The South Australian Museum’s marine mammal research, collections and databases are globally renowned.
The research group, led by Dr Catherine Kemper, undertakes post-mortems and detailed sample collections on carcasses collected by Museum staff, the Department of Environment and Water, and volunteers. The information collected contributes to long-term studies of many aspects of marine mammal biology.
Examples of current research on marine mammals include:
taxonomy and distribution of southern Australian dolphins in the genera Tursiops and Delphinus
biology of the Pygmy Right Whale, Caperea marginata
diet and life history of dolphins, whales and seals, including age estimation using teeth
diseases and parasites
morphology and anatomy
population genetics of Indo-Pacific bottlenose dolphins (Tursiops aduncus).
The Dolphin Trauma Group is a multidisciplinary team of specialists who investigate dolphin mortalities, disease and biology in South Australia. Overseen by Dr Catherine Kemper, Senior Research Scientist, Mammals, the specific aims of the group are to:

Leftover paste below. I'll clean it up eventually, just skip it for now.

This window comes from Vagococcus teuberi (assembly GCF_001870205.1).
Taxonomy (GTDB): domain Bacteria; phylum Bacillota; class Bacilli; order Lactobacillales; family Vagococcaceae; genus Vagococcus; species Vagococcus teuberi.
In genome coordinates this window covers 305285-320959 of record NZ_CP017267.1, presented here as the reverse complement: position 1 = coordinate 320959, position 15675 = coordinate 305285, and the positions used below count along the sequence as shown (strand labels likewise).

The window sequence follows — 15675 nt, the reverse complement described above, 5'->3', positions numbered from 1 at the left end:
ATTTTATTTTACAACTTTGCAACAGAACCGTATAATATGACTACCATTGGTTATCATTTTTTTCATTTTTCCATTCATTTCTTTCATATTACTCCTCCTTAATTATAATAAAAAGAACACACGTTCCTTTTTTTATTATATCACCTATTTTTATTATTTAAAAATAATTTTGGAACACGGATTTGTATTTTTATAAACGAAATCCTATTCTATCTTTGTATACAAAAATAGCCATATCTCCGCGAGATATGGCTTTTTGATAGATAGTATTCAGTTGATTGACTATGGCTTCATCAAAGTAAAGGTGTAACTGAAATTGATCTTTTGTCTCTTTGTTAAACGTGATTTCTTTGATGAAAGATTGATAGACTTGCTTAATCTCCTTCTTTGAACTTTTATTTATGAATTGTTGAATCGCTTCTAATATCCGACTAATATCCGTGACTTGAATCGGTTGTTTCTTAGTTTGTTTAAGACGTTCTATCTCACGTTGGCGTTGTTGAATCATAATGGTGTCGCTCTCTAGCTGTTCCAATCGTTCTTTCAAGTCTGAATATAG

determine as quickly as possible the cause and manner of dolphin deaths;
ensure that injuries are adequately documented and evidence collected to facilitate prosecutions if potential perpetrators are found
assist in the collection of information on dolphin morbidity and mortality
carry out scientific research that assists in conserving local dolphin populations.
Other members of the Group include Ikuko Tomo (Honorary Research Associate), Michael Bossley (Whale and Dolphin Conservation Society) and Department of Environment and Water staff of the Adelaide Dolphin Sanctuary.
The Museum’s marine mammal ageing facility was established in 2007 to facilitate the study of age estimation of whales, dolphins and seals. At present, it is focussing on methods involving teeth of marine mammals, particularly those of dolphins.
The Mammals group also has an active program of research on Australian terrestrial mammal species and subfossil mammals.
Examples of current research projects include:
conservation of bat species in Australia
seasonal changes in the diet of barn owls from the arid zone as determined by studying pellets.